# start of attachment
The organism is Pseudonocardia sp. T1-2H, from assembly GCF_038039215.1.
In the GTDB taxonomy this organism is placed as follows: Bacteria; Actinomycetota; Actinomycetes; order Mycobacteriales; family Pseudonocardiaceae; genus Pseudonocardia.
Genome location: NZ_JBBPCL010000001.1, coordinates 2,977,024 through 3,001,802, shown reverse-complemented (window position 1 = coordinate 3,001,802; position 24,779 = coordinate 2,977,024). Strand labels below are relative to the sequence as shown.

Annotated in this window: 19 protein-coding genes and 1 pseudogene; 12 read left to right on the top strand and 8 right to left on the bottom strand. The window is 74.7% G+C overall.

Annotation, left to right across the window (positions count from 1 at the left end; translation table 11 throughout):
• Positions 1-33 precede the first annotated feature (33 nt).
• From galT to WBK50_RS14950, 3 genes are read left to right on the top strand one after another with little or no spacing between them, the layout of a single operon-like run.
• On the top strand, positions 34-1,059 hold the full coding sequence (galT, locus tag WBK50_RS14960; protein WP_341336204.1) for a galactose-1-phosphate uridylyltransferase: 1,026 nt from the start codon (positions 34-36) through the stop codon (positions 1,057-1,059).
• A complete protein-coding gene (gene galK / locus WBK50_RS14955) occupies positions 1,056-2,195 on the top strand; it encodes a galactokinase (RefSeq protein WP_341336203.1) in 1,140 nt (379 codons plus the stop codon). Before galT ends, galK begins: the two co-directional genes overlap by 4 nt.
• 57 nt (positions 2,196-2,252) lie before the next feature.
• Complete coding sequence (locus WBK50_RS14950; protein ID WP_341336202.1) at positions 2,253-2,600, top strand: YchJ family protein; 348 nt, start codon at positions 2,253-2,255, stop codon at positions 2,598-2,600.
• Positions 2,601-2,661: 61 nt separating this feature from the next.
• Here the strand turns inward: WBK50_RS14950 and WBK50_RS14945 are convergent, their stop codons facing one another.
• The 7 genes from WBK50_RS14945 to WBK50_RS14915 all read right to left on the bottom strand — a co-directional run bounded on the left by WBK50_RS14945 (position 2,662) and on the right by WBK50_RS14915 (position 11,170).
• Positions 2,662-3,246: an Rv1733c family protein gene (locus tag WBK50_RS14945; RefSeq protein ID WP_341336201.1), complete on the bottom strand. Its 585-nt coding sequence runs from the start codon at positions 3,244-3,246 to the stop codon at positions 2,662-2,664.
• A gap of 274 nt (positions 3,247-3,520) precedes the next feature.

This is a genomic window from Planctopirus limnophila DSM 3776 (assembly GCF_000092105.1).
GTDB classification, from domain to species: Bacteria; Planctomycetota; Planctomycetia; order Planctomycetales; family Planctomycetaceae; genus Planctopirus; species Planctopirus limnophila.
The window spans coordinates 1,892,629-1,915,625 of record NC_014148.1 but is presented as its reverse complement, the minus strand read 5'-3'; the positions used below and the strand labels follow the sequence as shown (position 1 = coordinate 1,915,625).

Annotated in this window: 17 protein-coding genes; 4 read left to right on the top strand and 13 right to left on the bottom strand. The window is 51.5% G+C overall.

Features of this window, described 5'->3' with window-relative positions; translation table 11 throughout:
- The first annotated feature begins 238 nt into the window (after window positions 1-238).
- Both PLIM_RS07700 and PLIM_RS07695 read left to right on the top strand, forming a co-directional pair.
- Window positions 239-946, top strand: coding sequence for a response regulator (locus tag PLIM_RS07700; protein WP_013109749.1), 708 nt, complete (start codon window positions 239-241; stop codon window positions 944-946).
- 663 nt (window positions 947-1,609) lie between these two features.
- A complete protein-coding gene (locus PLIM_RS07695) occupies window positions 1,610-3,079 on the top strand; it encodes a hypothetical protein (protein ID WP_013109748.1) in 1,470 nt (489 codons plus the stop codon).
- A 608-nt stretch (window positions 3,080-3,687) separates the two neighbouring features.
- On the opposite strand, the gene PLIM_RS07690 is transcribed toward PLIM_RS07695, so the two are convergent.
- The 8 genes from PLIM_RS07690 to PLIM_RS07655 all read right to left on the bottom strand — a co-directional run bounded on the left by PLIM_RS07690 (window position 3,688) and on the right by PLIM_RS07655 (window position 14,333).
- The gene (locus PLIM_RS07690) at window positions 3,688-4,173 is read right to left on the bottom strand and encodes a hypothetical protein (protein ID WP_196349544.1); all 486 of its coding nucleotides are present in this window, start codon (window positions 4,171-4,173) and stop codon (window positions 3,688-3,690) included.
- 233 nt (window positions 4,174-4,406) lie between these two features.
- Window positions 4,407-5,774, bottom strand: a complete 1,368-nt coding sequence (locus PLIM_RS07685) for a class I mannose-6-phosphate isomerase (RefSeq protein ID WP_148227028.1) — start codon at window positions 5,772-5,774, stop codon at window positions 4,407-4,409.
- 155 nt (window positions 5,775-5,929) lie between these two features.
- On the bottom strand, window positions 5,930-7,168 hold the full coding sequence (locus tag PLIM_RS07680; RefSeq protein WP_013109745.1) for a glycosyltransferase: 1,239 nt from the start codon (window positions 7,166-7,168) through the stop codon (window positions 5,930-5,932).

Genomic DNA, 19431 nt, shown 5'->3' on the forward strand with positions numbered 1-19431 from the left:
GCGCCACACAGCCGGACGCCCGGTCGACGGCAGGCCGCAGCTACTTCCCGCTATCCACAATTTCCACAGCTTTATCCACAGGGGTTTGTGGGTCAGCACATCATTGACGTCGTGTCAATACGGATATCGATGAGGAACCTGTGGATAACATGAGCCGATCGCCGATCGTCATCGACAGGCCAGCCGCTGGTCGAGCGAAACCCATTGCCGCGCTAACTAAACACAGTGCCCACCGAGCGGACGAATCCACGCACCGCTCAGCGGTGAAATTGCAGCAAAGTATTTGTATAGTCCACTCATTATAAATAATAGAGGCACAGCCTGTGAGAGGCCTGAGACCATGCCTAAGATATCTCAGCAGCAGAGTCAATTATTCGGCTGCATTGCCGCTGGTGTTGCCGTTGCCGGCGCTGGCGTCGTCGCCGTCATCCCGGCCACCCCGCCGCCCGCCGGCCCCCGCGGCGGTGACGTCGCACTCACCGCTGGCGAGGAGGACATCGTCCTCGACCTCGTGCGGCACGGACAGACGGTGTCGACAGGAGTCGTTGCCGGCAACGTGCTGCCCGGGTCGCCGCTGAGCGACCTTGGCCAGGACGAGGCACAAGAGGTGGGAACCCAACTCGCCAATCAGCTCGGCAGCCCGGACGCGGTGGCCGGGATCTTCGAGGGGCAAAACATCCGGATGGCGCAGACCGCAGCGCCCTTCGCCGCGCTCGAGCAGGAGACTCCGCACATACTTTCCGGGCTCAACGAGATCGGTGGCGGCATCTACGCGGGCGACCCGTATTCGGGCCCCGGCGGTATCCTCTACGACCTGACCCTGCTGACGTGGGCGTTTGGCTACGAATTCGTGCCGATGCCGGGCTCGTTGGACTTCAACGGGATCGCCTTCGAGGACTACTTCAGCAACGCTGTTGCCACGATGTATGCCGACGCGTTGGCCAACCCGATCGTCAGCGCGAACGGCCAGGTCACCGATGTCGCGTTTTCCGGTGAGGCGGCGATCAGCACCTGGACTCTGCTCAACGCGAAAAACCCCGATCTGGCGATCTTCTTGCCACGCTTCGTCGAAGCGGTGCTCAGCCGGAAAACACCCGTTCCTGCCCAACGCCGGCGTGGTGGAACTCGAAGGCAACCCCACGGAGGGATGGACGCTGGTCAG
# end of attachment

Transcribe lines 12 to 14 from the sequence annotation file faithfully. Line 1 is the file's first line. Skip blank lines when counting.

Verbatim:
• Positions 2,601-2,661: 61 nt separating this feature from the next.
• Here the strand turns inward: WBK50_RS14950 and WBK50_RS14945 are convergent, their stop codons facing one another.
• The 7 genes from WBK50_RS14945 to WBK50_RS14915 all read right to left on the bottom strand — a co-directional run bounded on the left by WBK50_RS14945 (position 2,662) and on the right by WBK50_RS14915 (position 11,170).